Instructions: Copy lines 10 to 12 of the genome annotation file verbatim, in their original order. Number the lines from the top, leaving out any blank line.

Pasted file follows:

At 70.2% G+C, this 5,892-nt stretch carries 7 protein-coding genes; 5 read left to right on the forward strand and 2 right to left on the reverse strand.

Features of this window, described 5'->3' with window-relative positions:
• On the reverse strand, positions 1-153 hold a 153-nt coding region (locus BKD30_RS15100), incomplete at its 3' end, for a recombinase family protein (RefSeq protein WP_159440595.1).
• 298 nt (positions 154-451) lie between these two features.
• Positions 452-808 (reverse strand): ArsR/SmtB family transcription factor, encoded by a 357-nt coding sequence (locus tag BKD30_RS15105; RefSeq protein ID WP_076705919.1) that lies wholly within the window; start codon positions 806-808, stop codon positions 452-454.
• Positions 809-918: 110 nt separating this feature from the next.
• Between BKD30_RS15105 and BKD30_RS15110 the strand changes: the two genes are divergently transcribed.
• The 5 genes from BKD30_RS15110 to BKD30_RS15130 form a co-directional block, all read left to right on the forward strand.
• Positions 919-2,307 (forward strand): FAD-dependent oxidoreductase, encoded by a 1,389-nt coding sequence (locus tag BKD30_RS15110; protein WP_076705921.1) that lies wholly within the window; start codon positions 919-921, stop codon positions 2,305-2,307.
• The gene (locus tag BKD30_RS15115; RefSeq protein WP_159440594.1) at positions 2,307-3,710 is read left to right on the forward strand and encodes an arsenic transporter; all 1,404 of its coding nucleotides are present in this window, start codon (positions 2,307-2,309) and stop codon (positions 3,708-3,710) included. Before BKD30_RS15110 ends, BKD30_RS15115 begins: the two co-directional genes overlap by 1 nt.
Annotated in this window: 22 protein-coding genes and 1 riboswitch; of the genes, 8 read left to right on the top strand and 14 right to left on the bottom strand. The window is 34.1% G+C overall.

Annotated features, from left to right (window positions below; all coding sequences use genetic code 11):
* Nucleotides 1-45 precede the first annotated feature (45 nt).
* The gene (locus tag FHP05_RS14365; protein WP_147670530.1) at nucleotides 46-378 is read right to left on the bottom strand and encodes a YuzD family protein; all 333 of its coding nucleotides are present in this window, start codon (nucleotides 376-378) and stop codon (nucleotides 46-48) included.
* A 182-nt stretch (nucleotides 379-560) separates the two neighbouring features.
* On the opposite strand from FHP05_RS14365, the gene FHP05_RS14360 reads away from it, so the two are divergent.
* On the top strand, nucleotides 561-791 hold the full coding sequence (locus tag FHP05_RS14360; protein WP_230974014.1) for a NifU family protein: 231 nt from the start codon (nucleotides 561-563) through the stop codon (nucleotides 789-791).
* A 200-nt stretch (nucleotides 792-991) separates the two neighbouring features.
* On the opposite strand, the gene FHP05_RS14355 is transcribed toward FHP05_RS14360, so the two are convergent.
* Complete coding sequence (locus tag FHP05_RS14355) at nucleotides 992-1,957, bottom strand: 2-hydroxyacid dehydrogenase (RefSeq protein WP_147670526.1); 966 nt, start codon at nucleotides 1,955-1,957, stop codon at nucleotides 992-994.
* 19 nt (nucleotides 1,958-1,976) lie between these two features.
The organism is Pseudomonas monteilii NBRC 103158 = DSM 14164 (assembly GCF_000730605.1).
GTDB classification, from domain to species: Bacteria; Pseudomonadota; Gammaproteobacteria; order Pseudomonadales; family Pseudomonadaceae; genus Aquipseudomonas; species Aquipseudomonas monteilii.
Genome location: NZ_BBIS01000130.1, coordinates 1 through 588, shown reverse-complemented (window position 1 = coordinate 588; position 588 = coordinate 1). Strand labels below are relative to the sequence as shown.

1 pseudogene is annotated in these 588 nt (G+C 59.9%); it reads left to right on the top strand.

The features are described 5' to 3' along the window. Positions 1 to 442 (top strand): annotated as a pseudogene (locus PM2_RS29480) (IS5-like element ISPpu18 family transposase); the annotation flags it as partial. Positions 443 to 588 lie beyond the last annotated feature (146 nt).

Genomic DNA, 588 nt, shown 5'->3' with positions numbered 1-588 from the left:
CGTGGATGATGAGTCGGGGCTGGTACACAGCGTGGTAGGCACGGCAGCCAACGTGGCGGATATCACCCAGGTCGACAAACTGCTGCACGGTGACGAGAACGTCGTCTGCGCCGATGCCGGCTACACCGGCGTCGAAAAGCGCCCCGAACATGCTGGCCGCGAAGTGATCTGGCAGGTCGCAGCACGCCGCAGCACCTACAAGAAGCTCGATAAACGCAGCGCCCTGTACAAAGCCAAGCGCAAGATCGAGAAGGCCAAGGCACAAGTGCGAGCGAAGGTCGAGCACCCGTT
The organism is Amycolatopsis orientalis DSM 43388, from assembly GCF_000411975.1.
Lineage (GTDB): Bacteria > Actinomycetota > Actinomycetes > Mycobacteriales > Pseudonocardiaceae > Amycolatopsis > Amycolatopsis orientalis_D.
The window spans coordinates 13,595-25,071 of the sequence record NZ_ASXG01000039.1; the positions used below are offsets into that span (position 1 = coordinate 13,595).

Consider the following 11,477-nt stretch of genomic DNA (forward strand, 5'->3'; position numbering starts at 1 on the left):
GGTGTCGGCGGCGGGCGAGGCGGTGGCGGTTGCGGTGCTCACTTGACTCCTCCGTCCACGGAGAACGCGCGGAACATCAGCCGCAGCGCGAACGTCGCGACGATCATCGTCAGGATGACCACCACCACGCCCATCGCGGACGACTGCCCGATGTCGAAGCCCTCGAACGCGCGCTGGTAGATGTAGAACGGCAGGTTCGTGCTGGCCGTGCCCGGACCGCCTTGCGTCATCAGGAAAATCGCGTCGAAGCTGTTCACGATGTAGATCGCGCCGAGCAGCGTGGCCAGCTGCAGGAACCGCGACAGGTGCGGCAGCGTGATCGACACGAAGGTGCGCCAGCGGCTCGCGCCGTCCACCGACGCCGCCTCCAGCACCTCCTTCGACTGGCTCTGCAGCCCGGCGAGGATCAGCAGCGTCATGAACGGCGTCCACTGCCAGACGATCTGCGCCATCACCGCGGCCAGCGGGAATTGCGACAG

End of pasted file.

• The gene (locus tag BKD30_RS15115; RefSeq protein WP_159440594.1) at positions 2,307-3,710 is read left to right on the forward strand and encodes an arsenic transporter; all 1,404 of its coding nucleotides are present in this window, start codon (positions 2,307-2,309) and stop codon (positions 3,708-3,710) included. Before BKD30_RS15110 ends, BKD30_RS15115 begins: the two co-directional genes overlap by 1 nt.
Annotated in this window: 22 protein-coding genes and 1 riboswitch; of the genes, 8 read left to right on the top strand and 14 right to left on the bottom strand. The window is 34.1% G+C overall.

Annotated features, from left to right (window positions below; all coding sequences use genetic code 11):